Maryland Racing Commission Declines Further Penalties In ‘Environmental Contamination’ Case

In Maryland, trainer Jimmy Day's June 25 winner at Pimlico, Early Grey, was found to have the drug desvenlafaxine in his system after the race. Stewards disqualified the horse from the victory and the purse money, but declined to administer further penalties, deferring to the Maryland Racing Commission. When the case came before the commission last Thursday, Day's lawyer Frank Petramalo argued that the presence of the drug had to be “environmental contamination,” according to racingbiz.com.

Desvenlafaxine is an antidepressant, and is only rarely found in racehorses. Still, it is prohibited, and as a “Class A” substance it typically carries heavy penalties, including a year's suspension, $10,000 fine, and six Multiple Medication Violation points.

Day had never had a positive test over the course of his nearly three decades as a trainer, and reported that neither he nor his employees had given the drug to Early Grey. Nonetheless, the “absolute insurer rule” means that trainers are ultimately responsible for the condition of the horse.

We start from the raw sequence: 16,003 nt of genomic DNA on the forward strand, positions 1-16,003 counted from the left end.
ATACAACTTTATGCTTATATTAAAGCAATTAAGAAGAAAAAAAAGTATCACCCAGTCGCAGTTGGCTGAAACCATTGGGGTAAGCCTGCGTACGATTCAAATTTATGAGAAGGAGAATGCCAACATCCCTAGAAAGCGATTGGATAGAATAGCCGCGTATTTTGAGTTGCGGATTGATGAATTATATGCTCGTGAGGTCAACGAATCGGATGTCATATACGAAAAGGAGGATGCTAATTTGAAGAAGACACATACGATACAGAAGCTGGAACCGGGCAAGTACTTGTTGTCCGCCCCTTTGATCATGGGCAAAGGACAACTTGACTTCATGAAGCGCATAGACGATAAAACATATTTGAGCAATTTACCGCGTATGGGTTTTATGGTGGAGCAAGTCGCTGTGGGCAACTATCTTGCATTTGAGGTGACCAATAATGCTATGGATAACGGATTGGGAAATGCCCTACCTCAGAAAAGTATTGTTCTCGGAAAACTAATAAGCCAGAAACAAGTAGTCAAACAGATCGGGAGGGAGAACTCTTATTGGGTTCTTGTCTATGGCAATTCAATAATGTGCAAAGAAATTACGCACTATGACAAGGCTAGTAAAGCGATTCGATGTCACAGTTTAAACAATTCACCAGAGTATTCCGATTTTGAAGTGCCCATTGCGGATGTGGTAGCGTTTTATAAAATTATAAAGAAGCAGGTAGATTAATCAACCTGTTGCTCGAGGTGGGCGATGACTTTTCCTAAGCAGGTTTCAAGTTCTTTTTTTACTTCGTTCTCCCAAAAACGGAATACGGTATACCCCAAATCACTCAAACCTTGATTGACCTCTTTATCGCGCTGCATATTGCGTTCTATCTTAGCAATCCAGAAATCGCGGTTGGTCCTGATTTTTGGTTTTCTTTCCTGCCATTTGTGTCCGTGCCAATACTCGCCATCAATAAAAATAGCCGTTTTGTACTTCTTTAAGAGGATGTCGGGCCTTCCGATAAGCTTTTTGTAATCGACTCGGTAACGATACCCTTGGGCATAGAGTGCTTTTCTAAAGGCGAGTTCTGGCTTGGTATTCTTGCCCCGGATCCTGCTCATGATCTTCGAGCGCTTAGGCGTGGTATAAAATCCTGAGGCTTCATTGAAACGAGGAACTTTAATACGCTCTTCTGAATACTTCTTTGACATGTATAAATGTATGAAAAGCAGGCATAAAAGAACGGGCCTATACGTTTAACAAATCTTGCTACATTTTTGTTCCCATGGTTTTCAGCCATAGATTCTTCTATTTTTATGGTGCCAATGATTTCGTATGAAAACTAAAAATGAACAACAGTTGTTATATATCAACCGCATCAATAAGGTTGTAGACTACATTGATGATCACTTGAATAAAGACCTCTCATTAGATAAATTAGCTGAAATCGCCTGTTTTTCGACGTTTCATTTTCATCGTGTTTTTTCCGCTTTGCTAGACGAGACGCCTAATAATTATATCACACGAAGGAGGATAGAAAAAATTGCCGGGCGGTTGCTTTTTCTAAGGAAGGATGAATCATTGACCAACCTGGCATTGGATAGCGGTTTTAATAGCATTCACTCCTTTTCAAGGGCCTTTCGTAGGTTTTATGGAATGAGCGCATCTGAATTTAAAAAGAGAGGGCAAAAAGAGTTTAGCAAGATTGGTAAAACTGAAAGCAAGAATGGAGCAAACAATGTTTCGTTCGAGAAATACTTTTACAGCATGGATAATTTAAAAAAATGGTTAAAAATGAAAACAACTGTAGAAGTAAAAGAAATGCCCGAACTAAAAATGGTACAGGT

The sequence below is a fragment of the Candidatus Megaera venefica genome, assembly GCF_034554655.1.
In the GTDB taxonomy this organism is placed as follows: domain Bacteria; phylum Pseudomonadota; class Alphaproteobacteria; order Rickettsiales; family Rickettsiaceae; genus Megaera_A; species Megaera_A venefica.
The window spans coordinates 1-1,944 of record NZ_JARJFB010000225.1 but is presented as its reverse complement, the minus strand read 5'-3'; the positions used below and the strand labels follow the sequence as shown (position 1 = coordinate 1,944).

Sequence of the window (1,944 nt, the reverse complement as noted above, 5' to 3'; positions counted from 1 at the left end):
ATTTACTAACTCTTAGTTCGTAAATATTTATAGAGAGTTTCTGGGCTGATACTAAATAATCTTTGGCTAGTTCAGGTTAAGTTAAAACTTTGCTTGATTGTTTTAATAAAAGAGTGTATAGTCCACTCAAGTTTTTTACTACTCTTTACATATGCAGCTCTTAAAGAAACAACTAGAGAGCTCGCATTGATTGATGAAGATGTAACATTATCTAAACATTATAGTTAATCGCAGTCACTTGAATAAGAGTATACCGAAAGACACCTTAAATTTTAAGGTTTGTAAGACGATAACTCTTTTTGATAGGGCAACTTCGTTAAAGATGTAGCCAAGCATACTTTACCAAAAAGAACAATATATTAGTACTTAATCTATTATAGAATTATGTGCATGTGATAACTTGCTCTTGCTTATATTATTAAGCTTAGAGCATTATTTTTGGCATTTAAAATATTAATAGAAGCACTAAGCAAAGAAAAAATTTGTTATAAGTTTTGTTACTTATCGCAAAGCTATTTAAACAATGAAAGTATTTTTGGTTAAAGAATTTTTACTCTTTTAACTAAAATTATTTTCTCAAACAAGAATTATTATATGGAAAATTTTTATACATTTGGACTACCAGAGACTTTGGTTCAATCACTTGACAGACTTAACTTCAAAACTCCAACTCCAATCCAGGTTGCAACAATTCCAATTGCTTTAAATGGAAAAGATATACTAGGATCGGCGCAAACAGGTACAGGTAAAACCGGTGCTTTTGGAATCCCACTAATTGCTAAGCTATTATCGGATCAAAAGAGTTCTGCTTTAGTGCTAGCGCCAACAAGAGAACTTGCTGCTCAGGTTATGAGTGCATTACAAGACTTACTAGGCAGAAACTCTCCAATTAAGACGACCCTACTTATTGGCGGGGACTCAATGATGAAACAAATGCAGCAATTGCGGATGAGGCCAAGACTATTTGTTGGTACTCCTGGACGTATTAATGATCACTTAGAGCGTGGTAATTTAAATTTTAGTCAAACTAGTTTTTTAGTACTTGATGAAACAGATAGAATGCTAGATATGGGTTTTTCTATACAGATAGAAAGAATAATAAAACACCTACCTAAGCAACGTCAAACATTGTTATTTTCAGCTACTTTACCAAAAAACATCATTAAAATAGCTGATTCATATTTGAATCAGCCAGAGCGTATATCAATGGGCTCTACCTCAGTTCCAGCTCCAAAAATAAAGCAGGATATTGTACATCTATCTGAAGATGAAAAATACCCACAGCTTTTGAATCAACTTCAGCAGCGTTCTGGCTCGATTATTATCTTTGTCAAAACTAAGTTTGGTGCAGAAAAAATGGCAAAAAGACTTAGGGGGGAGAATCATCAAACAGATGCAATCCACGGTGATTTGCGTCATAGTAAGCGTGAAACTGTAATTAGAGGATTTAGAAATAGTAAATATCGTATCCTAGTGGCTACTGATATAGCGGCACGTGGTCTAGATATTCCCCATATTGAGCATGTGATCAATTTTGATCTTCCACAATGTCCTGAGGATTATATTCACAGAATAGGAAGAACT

In the end, the commission upheld the disqualification but decided not to impose either a fine or a suspension on Day. It did, however, have to place the six MMV points on his record due to a lack of flexibility in the rules (earlier in Thursday's meeting, new regulations had been proposed to increase the commission's flexibility when assigning those points).

Read more at racingbiz.com.

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